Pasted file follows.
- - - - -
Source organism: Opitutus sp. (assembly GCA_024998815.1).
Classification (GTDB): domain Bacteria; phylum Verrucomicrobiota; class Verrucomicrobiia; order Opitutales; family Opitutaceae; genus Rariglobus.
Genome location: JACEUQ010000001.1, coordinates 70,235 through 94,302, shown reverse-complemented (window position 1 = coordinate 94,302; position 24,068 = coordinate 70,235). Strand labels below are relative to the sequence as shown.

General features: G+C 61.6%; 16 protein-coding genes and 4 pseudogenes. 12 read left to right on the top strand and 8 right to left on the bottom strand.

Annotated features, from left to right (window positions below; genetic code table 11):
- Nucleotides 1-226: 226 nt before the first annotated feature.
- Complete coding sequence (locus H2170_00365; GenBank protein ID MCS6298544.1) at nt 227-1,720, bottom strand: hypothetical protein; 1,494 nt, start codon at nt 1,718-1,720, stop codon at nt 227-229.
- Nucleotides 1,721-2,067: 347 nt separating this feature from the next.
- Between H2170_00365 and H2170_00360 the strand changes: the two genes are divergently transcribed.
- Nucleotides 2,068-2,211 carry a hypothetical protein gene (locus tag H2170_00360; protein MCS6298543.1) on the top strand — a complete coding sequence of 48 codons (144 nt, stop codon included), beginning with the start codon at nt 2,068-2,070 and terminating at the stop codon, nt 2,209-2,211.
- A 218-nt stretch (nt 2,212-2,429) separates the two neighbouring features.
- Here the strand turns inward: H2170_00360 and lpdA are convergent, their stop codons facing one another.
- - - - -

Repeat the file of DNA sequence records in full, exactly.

Source organism: Opitutus sp. (assembly GCA_024998815.1).
Classification (GTDB): domain Bacteria; phylum Verrucomicrobiota; class Verrucomicrobiia; order Opitutales; family Opitutaceae; genus Rariglobus.
Genome location: JACEUQ010000001.1, coordinates 70,235 through 94,302, shown reverse-complemented (window position 1 = coordinate 94,302; position 24,068 = coordinate 70,235). Strand labels below are relative to the sequence as shown.

General features: G+C 61.6%; 16 protein-coding genes and 4 pseudogenes. 12 read left to right on the top strand and 8 right to left on the bottom strand.

Annotated features, from left to right (window positions below; genetic code table 11):
- Nucleotides 1-226: 226 nt before the first annotated feature.
- Complete coding sequence (locus H2170_00365; GenBank protein ID MCS6298544.1) at nt 227-1,720, bottom strand: hypothetical protein; 1,494 nt, start codon at nt 1,718-1,720, stop codon at nt 227-229.
- Nucleotides 1,721-2,067: 347 nt separating this feature from the next.
- Between H2170_00365 and H2170_00360 the strand changes: the two genes are divergently transcribed.
- Nucleotides 2,068-2,211 carry a hypothetical protein gene (locus tag H2170_00360; protein MCS6298543.1) on the top strand — a complete coding sequence of 48 codons (144 nt, stop codon included), beginning with the start codon at nt 2,068-2,070 and terminating at the stop codon, nt 2,209-2,211.
- A 218-nt stretch (nt 2,212-2,429) separates the two neighbouring features.
- Here the strand turns inward: H2170_00360 and lpdA are convergent, their stop codons facing one another.